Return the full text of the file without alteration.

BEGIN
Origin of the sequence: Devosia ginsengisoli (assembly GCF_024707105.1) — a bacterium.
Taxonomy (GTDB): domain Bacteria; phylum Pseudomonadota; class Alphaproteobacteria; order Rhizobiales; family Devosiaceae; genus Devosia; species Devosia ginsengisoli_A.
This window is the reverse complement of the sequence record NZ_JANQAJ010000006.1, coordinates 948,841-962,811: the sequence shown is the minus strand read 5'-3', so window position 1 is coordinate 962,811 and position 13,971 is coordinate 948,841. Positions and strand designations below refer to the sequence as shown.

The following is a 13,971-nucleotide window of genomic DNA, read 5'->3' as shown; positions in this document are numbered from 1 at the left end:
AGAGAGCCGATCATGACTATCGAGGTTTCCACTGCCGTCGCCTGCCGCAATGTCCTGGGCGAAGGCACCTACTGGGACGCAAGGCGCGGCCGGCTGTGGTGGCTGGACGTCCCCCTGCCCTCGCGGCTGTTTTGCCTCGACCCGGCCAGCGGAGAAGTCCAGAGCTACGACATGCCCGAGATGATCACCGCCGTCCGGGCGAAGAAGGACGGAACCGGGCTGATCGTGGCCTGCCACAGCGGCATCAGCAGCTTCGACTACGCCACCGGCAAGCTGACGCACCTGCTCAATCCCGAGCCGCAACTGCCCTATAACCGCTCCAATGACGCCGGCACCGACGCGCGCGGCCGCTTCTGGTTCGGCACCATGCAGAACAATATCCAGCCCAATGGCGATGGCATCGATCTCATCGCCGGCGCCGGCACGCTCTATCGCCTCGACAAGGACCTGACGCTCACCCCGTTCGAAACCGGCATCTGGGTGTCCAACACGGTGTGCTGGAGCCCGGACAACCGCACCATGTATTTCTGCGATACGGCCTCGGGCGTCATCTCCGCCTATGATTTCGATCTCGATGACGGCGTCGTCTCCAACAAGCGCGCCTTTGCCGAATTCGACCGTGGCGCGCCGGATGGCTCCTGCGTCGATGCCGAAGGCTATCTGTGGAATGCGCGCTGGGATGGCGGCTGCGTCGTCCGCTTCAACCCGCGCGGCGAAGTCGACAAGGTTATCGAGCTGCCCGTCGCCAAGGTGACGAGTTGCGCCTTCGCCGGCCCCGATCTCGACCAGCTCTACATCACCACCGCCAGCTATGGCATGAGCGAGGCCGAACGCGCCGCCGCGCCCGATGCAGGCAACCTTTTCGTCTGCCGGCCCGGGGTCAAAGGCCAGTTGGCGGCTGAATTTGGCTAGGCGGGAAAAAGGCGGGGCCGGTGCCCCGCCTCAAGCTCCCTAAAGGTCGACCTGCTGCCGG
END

Origin of the sequence: Devosia ginsengisoli (assembly GCF_024707105.1) — a bacterium.
Taxonomy (GTDB): domain Bacteria; phylum Pseudomonadota; class Alphaproteobacteria; order Rhizobiales; family Devosiaceae; genus Devosia; species Devosia ginsengisoli_A.
This window is the reverse complement of the sequence record NZ_JANQAJ010000006.1, coordinates 948,841-962,811: the sequence shown is the minus strand read 5'-3', so window position 1 is coordinate 962,811 and position 13,971 is coordinate 948,841. Positions and strand designations below refer to the sequence as shown.

The following is a 13,971-nucleotide window of genomic DNA, read 5'->3' as shown; positions in this document are numbered from 1 at the left end:
AGAGAGCCGATCATGACTATCGAGGTTTCCACTGCCGTCGCCTGCCGCAATGTCCTGGGCGAAGGCACCTACTGGGACGCAAGGCGCGGCCGGCTGTGGTGGCTGGACGTCCCCCTGCCCTCGCGGCTGTTTTGCCTCGACCCGGCCAGCGGAGAAGTCCAGAGCTACGACATGCCCGAGATGATCACCGCCGTCCGGGCGAAGAAGGACGGAACCGGGCTGATCGTGGCCTGCCACAGCGGCATCAGCAGCTTCGACTACGCCACCGGCAAGCTGACGCACCTGCTCAATCCCGAGCCGCAACTGCCCTATAACCGCTCCAATGACGCCGGCACCGACGCGCGCGGCCGCTTCTGGTTCGGCACCATGCAGAACAATATCCAGCCCAATGGCGATGGCATCGATCTCATCGCCGGCGCCGGCACGCTCTATCGCCTCGACAAGGACCTGACGCTCACCCCGTTCGAAACCGGCATCTGGGTGTCCAACACGGTGTGCTGGAGCCCGGACAACCGCACCATGTATTTCTGCGATACGGCCTCGGGCGTCATCTCCGCCTATGATTTCGATCTCGATGACGGCGTCGTCTCCAACAAGCGCGCCTTTGCCGAATTCGACCGTGGCGCGCCGGATGGCTCCTGCGTCGATGCCGAAGGCTATCTGTGGAATGCGCGCTGGGATGGCGGCTGCGTCGTCCGCTTCAACCCGCGCGGCGAAGTCGACAAGGTTATCGAGCTGCCCGTCGCCAAGGTGACGAGTTGCGCCTTCGCCGGCCCCGATCTCGACCAGCTCTACATCACCACCGCCAGCTATGGCATGAGCGAGGCCGAACGCGCCGCCGCGCCCGATGCAGGCAACCTTTTCGTCTGCCGGCCCGGGGTCAAAGGCCAGTTGGCGGCTGAATTTGGCTAGGCGGGAAAAAGGCGGGGCCGGTGCCCCGCCTCAAGCTCCCTAAAGGTCGACCTGCTGCCGG